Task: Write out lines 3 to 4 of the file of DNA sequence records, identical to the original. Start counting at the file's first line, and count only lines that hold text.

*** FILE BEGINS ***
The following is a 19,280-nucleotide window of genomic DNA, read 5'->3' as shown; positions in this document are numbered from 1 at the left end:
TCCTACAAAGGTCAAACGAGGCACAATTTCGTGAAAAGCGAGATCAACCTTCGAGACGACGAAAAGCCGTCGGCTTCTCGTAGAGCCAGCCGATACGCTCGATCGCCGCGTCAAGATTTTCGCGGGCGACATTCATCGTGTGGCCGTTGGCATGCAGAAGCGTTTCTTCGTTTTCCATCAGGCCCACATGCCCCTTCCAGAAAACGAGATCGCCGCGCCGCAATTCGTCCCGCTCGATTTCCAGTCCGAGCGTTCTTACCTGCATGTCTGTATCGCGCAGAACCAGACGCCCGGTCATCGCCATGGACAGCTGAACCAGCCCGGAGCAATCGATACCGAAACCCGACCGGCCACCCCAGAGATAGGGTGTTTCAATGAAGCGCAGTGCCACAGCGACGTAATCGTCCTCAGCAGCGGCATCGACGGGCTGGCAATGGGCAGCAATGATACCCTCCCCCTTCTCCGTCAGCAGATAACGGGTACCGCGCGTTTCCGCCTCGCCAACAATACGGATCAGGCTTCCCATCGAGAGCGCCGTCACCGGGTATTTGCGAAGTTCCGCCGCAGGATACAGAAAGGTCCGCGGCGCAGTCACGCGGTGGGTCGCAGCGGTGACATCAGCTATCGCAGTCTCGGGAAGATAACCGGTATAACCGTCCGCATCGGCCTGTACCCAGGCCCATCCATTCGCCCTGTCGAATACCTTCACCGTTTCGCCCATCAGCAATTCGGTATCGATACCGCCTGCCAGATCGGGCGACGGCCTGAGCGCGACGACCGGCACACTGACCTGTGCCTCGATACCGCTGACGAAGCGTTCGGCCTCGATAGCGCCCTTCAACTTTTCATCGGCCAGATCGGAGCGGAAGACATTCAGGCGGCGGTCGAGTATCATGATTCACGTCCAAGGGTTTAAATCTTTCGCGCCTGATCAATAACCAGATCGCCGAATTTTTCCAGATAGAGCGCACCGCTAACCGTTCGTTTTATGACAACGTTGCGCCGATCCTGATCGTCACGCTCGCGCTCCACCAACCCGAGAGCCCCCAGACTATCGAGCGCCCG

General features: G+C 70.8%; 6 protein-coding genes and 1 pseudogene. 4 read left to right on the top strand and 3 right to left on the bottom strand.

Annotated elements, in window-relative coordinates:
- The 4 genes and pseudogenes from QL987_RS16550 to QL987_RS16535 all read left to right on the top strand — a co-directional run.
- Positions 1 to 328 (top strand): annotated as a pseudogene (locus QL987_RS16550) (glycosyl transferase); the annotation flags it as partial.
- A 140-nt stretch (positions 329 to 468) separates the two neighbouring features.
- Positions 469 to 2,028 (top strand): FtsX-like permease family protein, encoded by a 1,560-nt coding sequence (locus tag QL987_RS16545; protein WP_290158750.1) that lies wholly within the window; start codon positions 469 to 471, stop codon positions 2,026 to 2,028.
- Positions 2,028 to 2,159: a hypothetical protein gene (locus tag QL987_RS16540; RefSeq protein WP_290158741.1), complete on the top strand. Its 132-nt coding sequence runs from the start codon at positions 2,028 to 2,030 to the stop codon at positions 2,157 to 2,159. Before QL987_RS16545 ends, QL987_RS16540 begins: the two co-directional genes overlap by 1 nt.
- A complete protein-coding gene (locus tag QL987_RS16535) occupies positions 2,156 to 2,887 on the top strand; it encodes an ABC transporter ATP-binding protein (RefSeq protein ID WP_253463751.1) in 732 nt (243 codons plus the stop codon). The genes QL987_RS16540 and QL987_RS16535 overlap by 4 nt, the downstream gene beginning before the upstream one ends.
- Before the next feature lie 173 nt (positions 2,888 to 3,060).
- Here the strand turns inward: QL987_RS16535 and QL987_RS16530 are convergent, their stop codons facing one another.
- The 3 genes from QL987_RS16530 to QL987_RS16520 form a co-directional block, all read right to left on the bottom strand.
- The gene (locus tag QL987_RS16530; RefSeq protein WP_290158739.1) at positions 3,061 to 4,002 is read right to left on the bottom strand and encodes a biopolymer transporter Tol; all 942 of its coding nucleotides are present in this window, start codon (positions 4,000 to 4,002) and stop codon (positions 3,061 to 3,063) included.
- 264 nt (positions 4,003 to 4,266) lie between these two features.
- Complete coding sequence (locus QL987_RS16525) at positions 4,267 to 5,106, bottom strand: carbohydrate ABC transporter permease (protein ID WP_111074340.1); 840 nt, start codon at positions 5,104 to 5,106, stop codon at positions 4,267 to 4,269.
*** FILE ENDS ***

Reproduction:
General features: G+C 70.8%; 6 protein-coding genes and 1 pseudogene. 4 read left to right on the top strand and 3 right to left on the bottom strand.

Annotated elements, in window-relative coordinates: